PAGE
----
A recent travel programme on television reminded me of an incident in another part of the UK. Another nation, actually.
The UK comprises these nations, England, Scotland, Wales, and Northern Ireland. Hence the name United Kingdom. However, the word ‘united’ is a misnomer – according to the history books it was never thus. But we grow up, don’t we, and learn to get on with people of all nationalities and denominations. Or we should!
It is a sad fact that certain people on these islands don’t like their neighbours and it was a much publicised fact that the Welsh didn’t like the English. Nevertheless, Wales is a lovely place to visit, which is what we did one summers day, many years ago.
I think we were in Machunclyth at the time but I could be wrong about that. The memory fades with age, you know. Anyway, we were definitely by the sea. One thing I noticed was that certain shopkeepers didn’t speak. A purchase could be made and the sale completed without a word exchanged, yet conversations would be in progress with other folk in the shop. Sometimes there would be a noticeable change of language - moving rapidly from English to Welsh.
It took a while for it to dawn on me that we were English and some people didn’t like us. Joe thought I was being daft. ‘People aren’t like that,’ he said, being a tolerant man who always sees good in people. However, the next incident brought it home that maybe I was right.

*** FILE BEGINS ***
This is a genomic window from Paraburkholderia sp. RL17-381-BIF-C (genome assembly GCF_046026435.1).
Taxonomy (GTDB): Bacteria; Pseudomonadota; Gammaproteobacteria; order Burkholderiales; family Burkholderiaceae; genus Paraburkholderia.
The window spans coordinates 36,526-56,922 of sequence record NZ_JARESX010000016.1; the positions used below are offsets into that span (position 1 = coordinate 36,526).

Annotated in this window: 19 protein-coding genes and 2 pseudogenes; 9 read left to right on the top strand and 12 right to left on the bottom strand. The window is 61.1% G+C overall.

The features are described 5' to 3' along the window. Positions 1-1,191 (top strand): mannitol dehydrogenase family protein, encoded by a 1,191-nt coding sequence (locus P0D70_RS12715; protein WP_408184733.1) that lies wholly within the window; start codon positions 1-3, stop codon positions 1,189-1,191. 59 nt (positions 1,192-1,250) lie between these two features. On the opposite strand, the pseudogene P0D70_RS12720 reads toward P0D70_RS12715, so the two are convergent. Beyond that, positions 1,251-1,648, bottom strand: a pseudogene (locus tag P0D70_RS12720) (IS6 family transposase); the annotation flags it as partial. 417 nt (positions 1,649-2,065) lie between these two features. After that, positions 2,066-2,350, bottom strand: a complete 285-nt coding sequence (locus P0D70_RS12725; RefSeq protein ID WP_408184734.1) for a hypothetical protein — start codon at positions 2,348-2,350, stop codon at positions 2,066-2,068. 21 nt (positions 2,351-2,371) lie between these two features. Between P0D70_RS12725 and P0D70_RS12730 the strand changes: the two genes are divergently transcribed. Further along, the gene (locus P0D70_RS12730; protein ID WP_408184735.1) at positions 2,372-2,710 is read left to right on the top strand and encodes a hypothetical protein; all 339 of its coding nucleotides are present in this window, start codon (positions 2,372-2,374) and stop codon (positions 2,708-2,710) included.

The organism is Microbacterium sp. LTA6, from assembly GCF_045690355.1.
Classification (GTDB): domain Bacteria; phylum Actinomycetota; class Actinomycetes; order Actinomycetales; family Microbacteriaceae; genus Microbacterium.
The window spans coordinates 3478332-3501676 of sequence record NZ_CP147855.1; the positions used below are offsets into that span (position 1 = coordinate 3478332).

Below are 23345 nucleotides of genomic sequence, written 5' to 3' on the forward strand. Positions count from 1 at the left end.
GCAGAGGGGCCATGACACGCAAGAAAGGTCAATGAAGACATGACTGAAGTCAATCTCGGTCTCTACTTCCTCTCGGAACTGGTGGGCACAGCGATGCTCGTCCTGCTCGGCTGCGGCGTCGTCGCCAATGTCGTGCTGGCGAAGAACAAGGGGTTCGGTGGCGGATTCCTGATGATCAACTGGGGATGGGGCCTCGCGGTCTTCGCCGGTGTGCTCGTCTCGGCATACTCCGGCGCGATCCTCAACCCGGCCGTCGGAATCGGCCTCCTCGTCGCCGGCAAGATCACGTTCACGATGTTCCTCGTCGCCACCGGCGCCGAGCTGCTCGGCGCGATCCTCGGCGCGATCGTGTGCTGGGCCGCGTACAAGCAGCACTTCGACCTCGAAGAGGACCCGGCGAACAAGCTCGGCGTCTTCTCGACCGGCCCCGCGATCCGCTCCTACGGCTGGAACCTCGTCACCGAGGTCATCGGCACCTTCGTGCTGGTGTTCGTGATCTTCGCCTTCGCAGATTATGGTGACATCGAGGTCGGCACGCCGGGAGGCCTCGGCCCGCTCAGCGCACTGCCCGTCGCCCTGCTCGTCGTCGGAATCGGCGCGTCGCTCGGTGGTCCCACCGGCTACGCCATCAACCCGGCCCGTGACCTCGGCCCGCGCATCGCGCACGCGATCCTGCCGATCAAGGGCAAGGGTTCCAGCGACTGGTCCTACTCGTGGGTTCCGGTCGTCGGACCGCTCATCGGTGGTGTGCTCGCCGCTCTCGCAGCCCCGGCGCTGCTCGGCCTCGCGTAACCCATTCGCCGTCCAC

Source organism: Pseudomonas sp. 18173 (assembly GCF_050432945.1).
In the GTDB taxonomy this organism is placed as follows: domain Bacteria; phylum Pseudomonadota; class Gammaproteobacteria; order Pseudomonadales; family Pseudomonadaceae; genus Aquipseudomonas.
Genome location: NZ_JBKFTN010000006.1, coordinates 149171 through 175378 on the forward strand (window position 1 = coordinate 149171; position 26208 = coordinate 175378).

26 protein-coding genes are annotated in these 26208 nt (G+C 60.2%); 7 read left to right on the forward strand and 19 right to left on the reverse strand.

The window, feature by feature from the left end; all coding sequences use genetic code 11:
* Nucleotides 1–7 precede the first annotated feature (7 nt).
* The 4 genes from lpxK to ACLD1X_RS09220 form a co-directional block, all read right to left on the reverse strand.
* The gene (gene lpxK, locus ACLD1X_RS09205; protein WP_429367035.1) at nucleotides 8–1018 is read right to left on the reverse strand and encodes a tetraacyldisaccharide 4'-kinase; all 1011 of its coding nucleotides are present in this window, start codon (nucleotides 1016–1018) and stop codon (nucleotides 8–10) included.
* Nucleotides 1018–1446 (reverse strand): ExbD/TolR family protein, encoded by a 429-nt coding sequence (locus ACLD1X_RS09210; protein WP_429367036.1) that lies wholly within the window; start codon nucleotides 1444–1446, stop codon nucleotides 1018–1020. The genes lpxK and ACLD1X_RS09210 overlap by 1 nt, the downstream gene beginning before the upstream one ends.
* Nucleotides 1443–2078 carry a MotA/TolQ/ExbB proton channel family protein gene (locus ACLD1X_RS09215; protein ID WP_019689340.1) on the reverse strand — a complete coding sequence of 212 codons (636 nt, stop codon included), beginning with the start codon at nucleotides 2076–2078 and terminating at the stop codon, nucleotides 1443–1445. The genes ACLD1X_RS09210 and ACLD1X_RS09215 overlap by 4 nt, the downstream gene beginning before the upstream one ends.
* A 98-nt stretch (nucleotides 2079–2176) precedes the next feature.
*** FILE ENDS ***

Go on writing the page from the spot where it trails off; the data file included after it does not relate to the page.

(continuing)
We had taken Goldie, our first Labrador, who adored the seaside. He was a friendly dog and loved to mix with other dogs when the occasion arose. On this particular occasion Goldie had had his run on the sand and we were just standing there enjoying the weather and the view.
Walking down the lane behind us was a young lady and an older man, maybe daughter & father, with a small dog on a lead. Naturally, Goldie wanted to say hello and ran towards the couple. The woman promptly snatched her dog up and bellowed to us to ‘remove’ our dog. I called out that Goldie was friendly and wouldn’t hurt her dog, at the same time calling him to heel. It didn’t help. The woman was outraged.
The incident passed when the couple and their dog moved on. Or so we thought. A few minutes later we moved away from the spot, walking to where our car was parked. Imagine our surprise and horror when they passed us in their car to hear the woman screaming ‘GET BACK TO YOUR OWN B***** COUNTRY.’
I don’t think I’ve been back to Wales since but I did learn from English friends that similar experiences were shared. How sad is that?
I have yet to work out how divided turf can change people's opinions of each other.